Government laptop theft was second in Florida
By Jane Sutton
MIAMI (Reuters) – Last week’s highly publicized case of a
U.S. government laptop stolen in Florida was actually the
second government computer stolen there in recent months,
investigators said on Tuesday.
A laptop computer containing fraud case files was stolen
from a U.S. transportation agent in Florida three months before
the theft of the government laptop containing personal data on
thousands of motorists and pilots.
Last week, the U.S. government offered a $10,000 reward for
the return of the Dell laptop stolen from a Department of
Transportation agent’s vehicle in the Doral area of Miami on
It was loaded with about 133,000 drivers’ and pilots’
records from the Miami-Dade County area, and included their
Social Security numbers and dates of birth, the Department of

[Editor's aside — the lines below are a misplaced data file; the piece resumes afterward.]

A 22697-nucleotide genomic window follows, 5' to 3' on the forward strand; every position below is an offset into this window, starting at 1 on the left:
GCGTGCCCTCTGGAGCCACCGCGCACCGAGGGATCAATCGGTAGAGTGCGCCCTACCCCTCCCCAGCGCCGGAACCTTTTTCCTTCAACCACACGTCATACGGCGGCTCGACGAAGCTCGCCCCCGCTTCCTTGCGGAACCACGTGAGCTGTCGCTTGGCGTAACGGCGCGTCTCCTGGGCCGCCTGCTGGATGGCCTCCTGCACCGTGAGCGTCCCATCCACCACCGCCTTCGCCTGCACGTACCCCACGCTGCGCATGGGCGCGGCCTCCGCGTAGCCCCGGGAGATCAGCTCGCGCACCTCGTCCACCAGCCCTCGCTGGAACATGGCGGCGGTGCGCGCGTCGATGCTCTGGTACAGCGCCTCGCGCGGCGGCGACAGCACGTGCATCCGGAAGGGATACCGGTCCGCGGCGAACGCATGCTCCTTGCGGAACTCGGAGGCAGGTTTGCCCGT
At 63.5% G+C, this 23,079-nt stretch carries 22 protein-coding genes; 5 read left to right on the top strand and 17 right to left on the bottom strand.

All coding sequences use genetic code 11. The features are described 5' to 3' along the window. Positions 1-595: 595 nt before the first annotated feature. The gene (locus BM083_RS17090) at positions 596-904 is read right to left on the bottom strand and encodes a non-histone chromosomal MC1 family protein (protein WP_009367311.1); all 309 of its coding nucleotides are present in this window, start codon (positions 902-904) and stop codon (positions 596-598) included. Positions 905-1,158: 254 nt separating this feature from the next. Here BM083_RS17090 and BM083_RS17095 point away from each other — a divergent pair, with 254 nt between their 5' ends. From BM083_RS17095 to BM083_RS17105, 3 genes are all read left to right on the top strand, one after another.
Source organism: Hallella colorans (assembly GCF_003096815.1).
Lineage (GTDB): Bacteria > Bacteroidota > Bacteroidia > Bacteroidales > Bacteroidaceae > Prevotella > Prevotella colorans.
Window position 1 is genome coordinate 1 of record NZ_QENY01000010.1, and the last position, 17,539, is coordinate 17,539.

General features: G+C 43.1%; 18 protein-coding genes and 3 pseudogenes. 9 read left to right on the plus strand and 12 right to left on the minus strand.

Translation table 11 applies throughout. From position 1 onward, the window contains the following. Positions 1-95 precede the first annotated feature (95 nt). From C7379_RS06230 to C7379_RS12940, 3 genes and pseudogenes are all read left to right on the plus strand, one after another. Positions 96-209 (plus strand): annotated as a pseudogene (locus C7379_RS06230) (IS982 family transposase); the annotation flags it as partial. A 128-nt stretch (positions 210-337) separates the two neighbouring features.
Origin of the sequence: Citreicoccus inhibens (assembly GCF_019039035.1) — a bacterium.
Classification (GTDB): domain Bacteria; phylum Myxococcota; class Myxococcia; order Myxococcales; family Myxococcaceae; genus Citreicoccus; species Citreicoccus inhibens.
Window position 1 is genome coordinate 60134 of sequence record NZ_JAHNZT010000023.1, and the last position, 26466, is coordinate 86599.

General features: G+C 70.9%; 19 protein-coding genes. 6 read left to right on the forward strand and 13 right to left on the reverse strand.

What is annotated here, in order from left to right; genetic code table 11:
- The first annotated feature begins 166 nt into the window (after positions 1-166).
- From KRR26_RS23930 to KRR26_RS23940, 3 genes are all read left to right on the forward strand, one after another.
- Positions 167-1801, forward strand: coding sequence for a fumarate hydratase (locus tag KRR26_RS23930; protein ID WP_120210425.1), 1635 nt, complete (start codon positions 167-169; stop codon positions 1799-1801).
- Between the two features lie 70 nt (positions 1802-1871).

Transportation said last week.
On April 25, another DOT laptop was stolen from an Orlando
hotel during an anti-fraud conference sponsored by the agency,
a spokesman for the DOT inspector general’s office confirmed on
The computer was assigned to Barbara Barnet, special agent
in charge of the agency’s Miami office, and contained fraud
case files involving government contracts and grants.
Barnet told sheriff’s investigators she left the laptop in
a locked meeting room and that it was missing when she returned
45 minutes later and found the door open, according to the
Orange County Sheriff’s theft report.
David Barnes, a spokesman for the DOT inspector general’s
office in Washington, said there was no indication the two
Florida laptop thefts were related, nor any indication the
information on them had been misused.
Neither laptop has been recovered and the thefts have
prompted stricter rules for the handling of computers
containing personal information, he said.
The DOT computer thefts were only the latest among several
involving federal government agencies. The Department of
Veterans Affairs said last week that a computer with up to
38,000 veterans’ records was missing from the office of an
And in May, a Veterans Affairs Department laptop containing
sensitive information on more than 26 million veterans and
service members was stolen. It was recovered in June.